SNIFFlab is a set of scripts in Python that enable you to create your own MITM test environment for packet sniffing through a WiFi access point.
Essentially it’s a WiFi hotspot that is continually collecting all the packets transmitted across it. All connected clients’ HTTPS communications are subjected to a “Man-in-the-middle” attack, whereby they can later be decrypted for analysis
What is SNIFFLab MITM Test Environment
In our environment, dubbed Snifflab, a researcher simply connects to the Snifflab WiFi network, is prompted to install a custom certificate authority on the device, and then can use their device as needed for the test.
All traffic on the network is logged by a Raspberry Pi dedicated to that task. The traffic is cloned by a Great Scott Gadgets Throwing Star LAN Tap, which routes it both to its destination, and to our Raspberry Pi. The Pi continually collects packet data, creating new packet capture (pcap) files at a regular interval, or once the active file reaches a configurable size. Saved files are regularly transferred to another machine for persistent storage. Users with SSH access to the Pi can also manually restart the pcap service, to get instant access to the captured packets, instead of waiting for the interval.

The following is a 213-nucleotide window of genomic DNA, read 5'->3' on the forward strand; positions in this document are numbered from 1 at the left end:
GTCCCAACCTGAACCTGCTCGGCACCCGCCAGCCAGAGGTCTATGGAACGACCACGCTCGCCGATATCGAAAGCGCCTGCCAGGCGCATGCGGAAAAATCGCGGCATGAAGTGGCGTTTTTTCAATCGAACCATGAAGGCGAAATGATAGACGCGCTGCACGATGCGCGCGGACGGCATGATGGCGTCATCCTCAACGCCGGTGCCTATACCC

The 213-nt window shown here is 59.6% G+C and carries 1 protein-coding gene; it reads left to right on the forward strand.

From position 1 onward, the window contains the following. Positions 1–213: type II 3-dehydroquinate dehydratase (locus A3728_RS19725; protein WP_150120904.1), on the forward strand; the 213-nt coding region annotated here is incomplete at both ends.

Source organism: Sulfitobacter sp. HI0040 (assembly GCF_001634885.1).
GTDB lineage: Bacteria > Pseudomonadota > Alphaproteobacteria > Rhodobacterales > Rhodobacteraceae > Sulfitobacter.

The custom certificate that each client must install enables the proxy server through which SNIFFlab routes its traffic to intercept HTTPS requests to the outside world, and re-encrypt them using certificates generated on-the-fly. This allows for the researcher to later decrypt most captured network traffic sent over HTTPS.
Using SNIFFLab MITM Enivronment
SNIFFlab.py -h -i (specify the network interface) -s (specify the file size limit) -t (specify the time interval, in seconds, between new PCAP files) -f (specify a filename suffix to append to each PCAP. -u (specify a ssh username for a remote backup) -h (specify a ssh host for remote backup) -p (specify the path on the remote host for backup)
There are some other related tools here:
You can download SNIFFlab here:
Or read more here